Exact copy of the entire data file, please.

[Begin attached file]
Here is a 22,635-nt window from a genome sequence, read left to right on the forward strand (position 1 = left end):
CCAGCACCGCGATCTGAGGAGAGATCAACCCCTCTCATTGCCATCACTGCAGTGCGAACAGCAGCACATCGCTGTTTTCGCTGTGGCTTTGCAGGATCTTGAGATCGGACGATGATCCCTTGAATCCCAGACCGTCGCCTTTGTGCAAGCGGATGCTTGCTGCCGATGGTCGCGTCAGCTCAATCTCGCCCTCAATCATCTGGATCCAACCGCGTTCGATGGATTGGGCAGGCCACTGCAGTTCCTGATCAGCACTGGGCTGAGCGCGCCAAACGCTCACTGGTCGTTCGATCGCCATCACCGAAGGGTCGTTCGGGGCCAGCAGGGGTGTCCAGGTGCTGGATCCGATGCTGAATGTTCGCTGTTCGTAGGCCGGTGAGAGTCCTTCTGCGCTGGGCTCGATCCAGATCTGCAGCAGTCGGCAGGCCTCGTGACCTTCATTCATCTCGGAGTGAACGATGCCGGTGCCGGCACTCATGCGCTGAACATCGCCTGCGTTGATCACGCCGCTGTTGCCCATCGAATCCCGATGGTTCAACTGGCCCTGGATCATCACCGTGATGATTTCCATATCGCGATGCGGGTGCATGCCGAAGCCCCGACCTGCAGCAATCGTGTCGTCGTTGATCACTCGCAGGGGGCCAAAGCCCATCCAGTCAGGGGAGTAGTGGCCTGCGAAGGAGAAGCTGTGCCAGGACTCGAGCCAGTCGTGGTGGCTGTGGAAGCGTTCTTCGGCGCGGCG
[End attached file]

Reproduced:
Here is a 22,635-nt window from a genome sequence, read left to right on the forward strand (position 1 = left end):
CCAGCACCGCGATCTGAGGAGAGATCAACCCCTCTCATTGCCATCACTGCAGTGCGAACAGCAGCACATCGCTGTTTTCGCTGTGGCTTTGCAGGATCTTGAGATCGGACGATGATCCCTTGAATCCCAGACCGTCGCCTTTGTGCAAGCGGATGCTTGCTGCCGATGGTCGCGTCAGCTCAATCTCGCCCTCAATCATCTGGATCCAACCGCGTTCGATGGATTGGGCAGGCCACTGCAGTTCCTGATCAGCACTGGGCTGAGCGCGCCAAACGCTCACTGGTCGTTCGATCGCCATCACCGAAGGGTCGTTCGGGGCCAGCAGGGGTGTCCAGGTGCTGGATCCGATGCTGAATGTTCGCTGTTCGTAGGCCGGTGAGAGTCCTTCTGCGCTGGGCTCGATCCAGATCTGCAGCAGTCGGCAGGCCTCGTGACCTTCATTCATCTCGGAGTGAACGATGCCGGTGCCGGCACTCATGCGCTGAACATCGCCTGCGTTGATCACGCCGCTGTTGCCCATCGAATCCCGATGGTTCAACTGGCCCTGGATCATCACCGTGATGATTTCCATATCGCGATGCGGGTGCATGCCGAAGCCCCGACCTGCAGCAATCGTGTCGTCGTTGATCACTCGCAGGGGGCCAAAGCCCATCCAGTCAGGGGAGTAGTGGCCTGCGAAGGAGAAGCTGTGCCAGGACTCGAGCCAGTCGTGGTGGCTGTGGAAGCGTTCTTCGGCGCGGCG